Playing chamber music is good for orchestral bassoonists, I think.  One obvious benefit is that it strengthens our soloistic abilities.  Bassoon solos in the orchestral literature are so few and far between that it makes sense for us to create extra opportunities to solo.  Most of the classical quartets for bassoon and strings are much like concertos for bassoon (accompanied by a very small 3-piece orchestra, which is perfect for balance!). 

In fact, the way I'm preparing the Vogel is the same way I'd prepare for a concerto performance.  First I use the printed music and the metronome, practicing all slurred and with different rhythms, the same way everyone practices technical challenges.  The one extra aspect of my preparation which I think makes a big difference is that I memorize passages like those shown above, and I move to a location where I'm looking out a window.  Perhaps my most productive practicing takes place this way, with the printed music taken away and very careful listening taking place.  I like to use intuitive means of working out any technical snafus; for example, I discovered that it helped to break a certain diminished 7th arpeggio into 2 parts, with a lengthy period of careful isolation of the 2 parts prior to putting the complete arpeggio back together again.  If what I'm doing isn't working, I stop and change it.  When I start to lose focus, I stop practicing.  Tempo doesn't matter; length of time of the practice session doesn't matter; the number of notes isolated at any given time doesn't matter; only perfection matters.  I'm really glad that the symphony doesn't have a classical subscription series this week, so that I have the luxury of being able to practice this way.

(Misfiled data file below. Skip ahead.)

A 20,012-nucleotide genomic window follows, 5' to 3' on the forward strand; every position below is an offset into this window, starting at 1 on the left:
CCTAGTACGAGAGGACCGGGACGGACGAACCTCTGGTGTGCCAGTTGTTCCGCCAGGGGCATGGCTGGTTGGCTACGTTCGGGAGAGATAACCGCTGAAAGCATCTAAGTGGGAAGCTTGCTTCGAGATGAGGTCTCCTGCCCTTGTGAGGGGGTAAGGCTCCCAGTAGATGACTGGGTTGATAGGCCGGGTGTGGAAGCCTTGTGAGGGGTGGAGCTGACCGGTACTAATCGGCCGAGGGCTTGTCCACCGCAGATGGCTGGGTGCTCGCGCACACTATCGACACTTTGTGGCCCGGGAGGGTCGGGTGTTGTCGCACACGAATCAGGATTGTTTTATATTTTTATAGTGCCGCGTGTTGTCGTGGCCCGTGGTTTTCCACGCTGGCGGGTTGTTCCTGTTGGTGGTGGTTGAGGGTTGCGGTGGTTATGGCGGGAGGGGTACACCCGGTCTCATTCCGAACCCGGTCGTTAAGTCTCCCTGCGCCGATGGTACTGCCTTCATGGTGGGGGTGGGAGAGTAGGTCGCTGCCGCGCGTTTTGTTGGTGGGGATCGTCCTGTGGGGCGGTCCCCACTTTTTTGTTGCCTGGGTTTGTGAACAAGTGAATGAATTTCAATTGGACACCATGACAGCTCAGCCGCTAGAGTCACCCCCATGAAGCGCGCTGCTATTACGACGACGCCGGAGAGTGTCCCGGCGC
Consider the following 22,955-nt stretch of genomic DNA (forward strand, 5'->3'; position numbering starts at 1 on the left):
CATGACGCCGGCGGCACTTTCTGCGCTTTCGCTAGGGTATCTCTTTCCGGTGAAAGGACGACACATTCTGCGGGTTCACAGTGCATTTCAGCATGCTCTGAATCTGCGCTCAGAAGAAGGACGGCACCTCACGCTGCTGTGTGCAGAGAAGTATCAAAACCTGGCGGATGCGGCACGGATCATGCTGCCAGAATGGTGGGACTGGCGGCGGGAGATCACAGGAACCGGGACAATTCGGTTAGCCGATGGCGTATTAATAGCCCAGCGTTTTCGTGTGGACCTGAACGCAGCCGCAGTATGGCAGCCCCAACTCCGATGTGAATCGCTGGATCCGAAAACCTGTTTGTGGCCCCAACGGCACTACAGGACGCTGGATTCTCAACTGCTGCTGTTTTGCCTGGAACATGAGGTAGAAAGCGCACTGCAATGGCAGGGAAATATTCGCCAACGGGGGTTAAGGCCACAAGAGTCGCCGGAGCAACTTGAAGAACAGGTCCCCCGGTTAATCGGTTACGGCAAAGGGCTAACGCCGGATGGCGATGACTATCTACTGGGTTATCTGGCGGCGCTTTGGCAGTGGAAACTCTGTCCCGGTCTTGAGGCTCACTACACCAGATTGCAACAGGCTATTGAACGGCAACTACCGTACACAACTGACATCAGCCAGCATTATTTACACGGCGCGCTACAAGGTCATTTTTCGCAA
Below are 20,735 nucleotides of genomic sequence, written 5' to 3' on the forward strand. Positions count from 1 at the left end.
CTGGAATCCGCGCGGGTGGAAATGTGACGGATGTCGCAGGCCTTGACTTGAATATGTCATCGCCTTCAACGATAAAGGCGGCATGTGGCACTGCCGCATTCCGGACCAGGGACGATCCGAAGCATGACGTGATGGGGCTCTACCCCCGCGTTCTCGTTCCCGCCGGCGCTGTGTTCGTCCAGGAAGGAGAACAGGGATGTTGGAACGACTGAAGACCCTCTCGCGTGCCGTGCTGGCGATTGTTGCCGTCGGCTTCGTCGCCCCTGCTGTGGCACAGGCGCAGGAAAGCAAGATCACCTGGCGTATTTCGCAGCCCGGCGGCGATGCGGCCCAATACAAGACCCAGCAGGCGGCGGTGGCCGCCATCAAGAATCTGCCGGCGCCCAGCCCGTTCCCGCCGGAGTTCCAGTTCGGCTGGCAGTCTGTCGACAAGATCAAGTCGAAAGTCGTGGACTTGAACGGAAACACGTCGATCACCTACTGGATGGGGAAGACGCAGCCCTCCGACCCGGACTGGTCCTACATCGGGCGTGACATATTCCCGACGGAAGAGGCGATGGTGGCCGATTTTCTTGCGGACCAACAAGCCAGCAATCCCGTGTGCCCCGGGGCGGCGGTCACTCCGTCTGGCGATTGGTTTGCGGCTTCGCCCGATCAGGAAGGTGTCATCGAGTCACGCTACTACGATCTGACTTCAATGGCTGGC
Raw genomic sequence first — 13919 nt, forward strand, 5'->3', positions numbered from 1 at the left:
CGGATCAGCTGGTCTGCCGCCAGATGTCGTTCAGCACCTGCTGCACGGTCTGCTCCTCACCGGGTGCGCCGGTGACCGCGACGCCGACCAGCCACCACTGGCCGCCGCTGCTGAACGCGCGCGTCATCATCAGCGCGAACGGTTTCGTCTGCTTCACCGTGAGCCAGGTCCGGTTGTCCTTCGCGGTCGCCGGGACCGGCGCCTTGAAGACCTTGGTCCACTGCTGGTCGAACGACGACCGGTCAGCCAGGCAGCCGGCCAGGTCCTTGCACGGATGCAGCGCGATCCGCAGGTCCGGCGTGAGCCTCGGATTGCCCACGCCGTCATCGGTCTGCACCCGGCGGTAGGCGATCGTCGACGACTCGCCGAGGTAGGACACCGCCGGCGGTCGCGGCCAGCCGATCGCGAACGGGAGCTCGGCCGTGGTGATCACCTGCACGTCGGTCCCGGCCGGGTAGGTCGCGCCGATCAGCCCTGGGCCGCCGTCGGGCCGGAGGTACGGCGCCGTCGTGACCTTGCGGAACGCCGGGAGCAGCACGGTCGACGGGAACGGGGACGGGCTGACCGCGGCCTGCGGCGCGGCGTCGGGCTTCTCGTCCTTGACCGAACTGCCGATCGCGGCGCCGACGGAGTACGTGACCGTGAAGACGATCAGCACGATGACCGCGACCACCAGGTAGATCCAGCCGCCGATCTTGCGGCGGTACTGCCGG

Next week's classical subscription concerts and rehearsals should be a breeze after this week's Vogel workout!

Monday, January 11, 2010

Audio stream of last weekend's concert

Use the above link above to access the audio stream of the Columbus Symphony's concert from Saturday.  This is the program:

George Manahan, conductor
Aleck Karis, piano
January 8, 2010

Mozart: Symphony No. 38 "Prague"

Stravinsky: Concerto for Piano and Wimds

Sibelius Symphony No. 5
  Tempo molto moderato- Allegro moderato
  Andante mosso, quasi allegretto
  Allegretto molto

Here is a review of the concert from the Columbus Dispatch:

Monday, January 4, 2010

The Semantics of Sibelius